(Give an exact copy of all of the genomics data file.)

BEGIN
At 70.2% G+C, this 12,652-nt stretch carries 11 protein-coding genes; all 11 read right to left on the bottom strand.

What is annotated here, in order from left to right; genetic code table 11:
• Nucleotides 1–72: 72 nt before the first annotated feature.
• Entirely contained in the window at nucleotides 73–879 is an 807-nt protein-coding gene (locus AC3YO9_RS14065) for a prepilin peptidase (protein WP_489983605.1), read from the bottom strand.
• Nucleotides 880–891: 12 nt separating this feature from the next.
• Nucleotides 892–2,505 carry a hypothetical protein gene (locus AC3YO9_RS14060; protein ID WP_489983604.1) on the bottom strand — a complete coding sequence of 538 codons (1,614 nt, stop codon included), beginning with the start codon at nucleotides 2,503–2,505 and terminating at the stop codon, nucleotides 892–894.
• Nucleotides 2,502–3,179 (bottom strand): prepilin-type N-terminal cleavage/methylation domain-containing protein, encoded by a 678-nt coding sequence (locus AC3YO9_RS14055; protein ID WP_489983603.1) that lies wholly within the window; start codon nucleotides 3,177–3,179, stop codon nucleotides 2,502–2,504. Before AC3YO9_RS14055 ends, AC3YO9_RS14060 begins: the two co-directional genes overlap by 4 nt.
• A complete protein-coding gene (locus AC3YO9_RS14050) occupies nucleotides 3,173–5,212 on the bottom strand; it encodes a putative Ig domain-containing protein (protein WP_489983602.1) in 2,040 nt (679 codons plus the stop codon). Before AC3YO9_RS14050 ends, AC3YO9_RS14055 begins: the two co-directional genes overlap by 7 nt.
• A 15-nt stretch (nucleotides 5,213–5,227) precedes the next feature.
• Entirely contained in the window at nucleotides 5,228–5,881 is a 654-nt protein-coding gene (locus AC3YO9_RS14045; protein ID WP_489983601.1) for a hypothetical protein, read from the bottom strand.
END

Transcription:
At 70.2% G+C, this 12,652-nt stretch carries 11 protein-coding genes; all 11 read right to left on the bottom strand.

What is annotated here, in order from left to right; genetic code table 11:
• Nucleotides 1–72: 72 nt before the first annotated feature.
• Entirely contained in the window at nucleotides 73–879 is an 807-nt protein-coding gene (locus AC3YO9_RS14065) for a prepilin peptidase (protein WP_489983605.1), read from the bottom strand.
• Nucleotides 880–891: 12 nt separating this feature from the next.
• Nucleotides 892–2,505 carry a hypothetical protein gene (locus AC3YO9_RS14060; protein ID WP_489983604.1) on the bottom strand — a complete coding sequence of 538 codons (1,614 nt, stop codon included), beginning with the start codon at nucleotides 2,503–2,505 and terminating at the stop codon, nucleotides 892–894.
• Nucleotides 2,502–3,179 (bottom strand): prepilin-type N-terminal cleavage/methylation domain-containing protein, encoded by a 678-nt coding sequence (locus AC3YO9_RS14055; protein ID WP_489983603.1) that lies wholly within the window; start codon nucleotides 3,177–3,179, stop codon nucleotides 2,502–2,504. Before AC3YO9_RS14055 ends, AC3YO9_RS14060 begins: the two co-directional genes overlap by 4 nt.
• A complete protein-coding gene (locus AC3YO9_RS14050) occupies nucleotides 3,173–5,212 on the bottom strand; it encodes a putative Ig domain-containing protein (protein WP_489983602.1) in 2,040 nt (679 codons plus the stop codon). Before AC3YO9_RS14050 ends, AC3YO9_RS14055 begins: the two co-directional genes overlap by 7 nt.
• A 15-nt stretch (nucleotides 5,213–5,227) precedes the next feature.
• Entirely contained in the window at nucleotides 5,228–5,881 is a 654-nt protein-coding gene (locus AC3YO9_RS14045; protein ID WP_489983601.1) for a hypothetical protein, read from the bottom strand.